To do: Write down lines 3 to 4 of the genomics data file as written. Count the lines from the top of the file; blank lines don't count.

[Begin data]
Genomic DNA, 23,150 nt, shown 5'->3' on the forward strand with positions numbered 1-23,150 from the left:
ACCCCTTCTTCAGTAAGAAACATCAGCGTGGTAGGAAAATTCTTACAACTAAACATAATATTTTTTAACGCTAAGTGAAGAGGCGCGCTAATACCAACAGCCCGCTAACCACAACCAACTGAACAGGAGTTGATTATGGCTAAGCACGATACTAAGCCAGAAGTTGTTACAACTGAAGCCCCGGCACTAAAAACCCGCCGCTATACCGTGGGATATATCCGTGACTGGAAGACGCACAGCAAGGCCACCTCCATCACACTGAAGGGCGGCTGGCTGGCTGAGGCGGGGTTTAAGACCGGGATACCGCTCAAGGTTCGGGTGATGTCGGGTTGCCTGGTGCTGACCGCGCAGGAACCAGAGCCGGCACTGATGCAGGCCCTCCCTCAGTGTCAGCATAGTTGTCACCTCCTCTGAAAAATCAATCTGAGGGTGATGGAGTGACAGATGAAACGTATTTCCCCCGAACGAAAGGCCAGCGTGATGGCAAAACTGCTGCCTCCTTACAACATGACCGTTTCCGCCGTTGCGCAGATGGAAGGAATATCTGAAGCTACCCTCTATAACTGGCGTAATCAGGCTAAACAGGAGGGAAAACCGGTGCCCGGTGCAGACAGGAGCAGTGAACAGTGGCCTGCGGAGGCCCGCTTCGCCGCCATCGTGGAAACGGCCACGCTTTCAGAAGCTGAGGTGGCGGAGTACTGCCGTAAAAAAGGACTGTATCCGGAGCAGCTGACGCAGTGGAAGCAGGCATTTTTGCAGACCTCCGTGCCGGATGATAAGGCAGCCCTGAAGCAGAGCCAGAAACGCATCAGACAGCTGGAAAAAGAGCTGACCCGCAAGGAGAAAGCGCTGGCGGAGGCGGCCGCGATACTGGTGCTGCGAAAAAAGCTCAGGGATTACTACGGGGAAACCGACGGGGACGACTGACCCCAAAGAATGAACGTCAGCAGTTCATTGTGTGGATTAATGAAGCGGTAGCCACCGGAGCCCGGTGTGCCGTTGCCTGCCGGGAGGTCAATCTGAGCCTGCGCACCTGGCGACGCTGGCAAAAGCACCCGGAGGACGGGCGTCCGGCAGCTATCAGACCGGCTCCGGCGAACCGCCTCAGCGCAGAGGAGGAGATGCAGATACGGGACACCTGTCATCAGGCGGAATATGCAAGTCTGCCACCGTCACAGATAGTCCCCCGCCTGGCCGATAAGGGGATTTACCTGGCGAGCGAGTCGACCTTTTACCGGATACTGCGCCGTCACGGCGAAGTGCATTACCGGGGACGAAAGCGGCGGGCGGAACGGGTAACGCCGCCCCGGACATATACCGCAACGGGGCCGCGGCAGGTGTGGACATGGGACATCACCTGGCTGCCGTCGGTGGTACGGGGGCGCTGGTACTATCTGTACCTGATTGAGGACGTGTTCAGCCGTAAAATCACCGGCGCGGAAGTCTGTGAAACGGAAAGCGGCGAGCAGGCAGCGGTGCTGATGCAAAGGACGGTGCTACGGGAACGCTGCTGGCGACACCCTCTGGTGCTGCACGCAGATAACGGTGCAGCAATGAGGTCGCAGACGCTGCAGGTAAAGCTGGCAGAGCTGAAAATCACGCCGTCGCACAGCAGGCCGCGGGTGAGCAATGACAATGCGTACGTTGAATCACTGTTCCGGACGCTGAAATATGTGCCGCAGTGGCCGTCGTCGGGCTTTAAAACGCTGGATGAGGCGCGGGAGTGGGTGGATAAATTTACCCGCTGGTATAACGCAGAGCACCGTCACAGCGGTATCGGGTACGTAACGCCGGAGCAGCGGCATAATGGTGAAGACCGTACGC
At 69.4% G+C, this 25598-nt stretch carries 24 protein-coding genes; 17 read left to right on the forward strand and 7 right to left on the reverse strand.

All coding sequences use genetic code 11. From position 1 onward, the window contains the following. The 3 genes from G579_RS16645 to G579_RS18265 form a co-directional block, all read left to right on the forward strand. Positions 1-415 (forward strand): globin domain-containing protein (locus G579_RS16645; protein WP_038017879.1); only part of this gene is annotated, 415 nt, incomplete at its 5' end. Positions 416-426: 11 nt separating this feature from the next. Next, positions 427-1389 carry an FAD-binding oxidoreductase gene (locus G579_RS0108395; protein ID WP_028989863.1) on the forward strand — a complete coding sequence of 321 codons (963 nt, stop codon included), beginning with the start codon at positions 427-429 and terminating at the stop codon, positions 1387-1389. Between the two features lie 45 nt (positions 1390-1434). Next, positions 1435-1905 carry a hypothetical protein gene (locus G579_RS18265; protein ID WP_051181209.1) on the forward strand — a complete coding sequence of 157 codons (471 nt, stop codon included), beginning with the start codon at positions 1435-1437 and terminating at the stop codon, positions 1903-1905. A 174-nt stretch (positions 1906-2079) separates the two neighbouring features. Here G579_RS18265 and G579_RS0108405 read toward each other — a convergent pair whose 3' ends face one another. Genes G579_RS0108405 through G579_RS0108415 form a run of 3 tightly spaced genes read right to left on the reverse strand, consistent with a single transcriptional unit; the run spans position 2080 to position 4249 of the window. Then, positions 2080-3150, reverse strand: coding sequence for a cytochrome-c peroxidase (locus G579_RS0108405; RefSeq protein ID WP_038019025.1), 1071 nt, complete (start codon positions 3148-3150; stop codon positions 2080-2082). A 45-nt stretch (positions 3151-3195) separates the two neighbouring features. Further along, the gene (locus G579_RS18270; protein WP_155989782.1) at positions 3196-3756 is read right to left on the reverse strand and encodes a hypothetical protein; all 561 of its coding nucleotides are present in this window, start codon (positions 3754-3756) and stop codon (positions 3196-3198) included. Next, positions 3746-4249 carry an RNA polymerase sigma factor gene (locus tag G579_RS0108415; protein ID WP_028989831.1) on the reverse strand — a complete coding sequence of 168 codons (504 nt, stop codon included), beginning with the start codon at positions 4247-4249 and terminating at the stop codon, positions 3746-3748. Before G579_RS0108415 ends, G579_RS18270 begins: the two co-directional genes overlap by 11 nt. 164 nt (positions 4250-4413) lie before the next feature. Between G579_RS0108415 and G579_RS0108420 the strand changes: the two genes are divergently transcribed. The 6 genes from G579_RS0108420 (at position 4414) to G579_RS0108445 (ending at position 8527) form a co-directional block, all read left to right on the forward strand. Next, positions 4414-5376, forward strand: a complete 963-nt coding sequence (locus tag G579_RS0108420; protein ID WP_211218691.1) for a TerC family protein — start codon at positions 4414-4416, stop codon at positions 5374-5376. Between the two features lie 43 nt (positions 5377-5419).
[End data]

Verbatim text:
At 69.4% G+C, this 25598-nt stretch carries 24 protein-coding genes; 17 read left to right on the forward strand and 7 right to left on the reverse strand.

All coding sequences use genetic code 11. From position 1 onward, the window contains the following. The 3 genes from G579_RS16645 to G579_RS18265 form a co-directional block, all read left to right on the forward strand. Positions 1-415 (forward strand): globin domain-containing protein (locus G579_RS16645; protein WP_038017879.1); only part of this gene is annotated, 415 nt, incomplete at its 5' end. Positions 416-426: 11 nt separating this feature from the next. Next, positions 427-1389 carry an FAD-binding oxidoreductase gene (locus G579_RS0108395; protein ID WP_028989863.1) on the forward strand — a complete coding sequence of 321 codons (963 nt, stop codon included), beginning with the start codon at positions 427-429 and terminating at the stop codon, positions 1387-1389. Between the two features lie 45 nt (positions 1390-1434). Next, positions 1435-1905 carry a hypothetical protein gene (locus G579_RS18265; protein ID WP_051181209.1) on the forward strand — a complete coding sequence of 157 codons (471 nt, stop codon included), beginning with the start codon at positions 1435-1437 and terminating at the stop codon, positions 1903-1905. A 174-nt stretch (positions 1906-2079) separates the two neighbouring features. Here G579_RS18265 and G579_RS0108405 read toward each other — a convergent pair whose 3' ends face one another. Genes G579_RS0108405 through G579_RS0108415 form a run of 3 tightly spaced genes read right to left on the reverse strand, consistent with a single transcriptional unit; the run spans position 2080 to position 4249 of the window. Then, positions 2080-3150, reverse strand: coding sequence for a cytochrome-c peroxidase (locus G579_RS0108405; RefSeq protein ID WP_038019025.1), 1071 nt, complete (start codon positions 3148-3150; stop codon positions 2080-2082). A 45-nt stretch (positions 3151-3195) separates the two neighbouring features. Further along, the gene (locus G579_RS18270; protein WP_155989782.1) at positions 3196-3756 is read right to left on the reverse strand and encodes a hypothetical protein; all 561 of its coding nucleotides are present in this window, start codon (positions 3754-3756) and stop codon (positions 3196-3198) included. Next, positions 3746-4249 carry an RNA polymerase sigma factor gene (locus tag G579_RS0108415; protein ID WP_028989831.1) on the reverse strand — a complete coding sequence of 168 codons (504 nt, stop codon included), beginning with the start codon at positions 4247-4249 and terminating at the stop codon, positions 3746-3748. Before G579_RS0108415 ends, G579_RS18270 begins: the two co-directional genes overlap by 11 nt. 164 nt (positions 4250-4413) lie before the next feature. Between G579_RS0108415 and G579_RS0108420 the strand changes: the two genes are divergently transcribed. The 6 genes from G579_RS0108420 (at position 4414) to G579_RS0108445 (ending at position 8527) form a co-directional block, all read left to right on the forward strand. Next, positions 4414-5376, forward strand: a complete 963-nt coding sequence (locus tag G579_RS0108420; protein ID WP_211218691.1) for a TerC family protein — start codon at positions 4414-4416, stop codon at positions 5374-5376. Between the two features lie 43 nt (positions 5377-5419).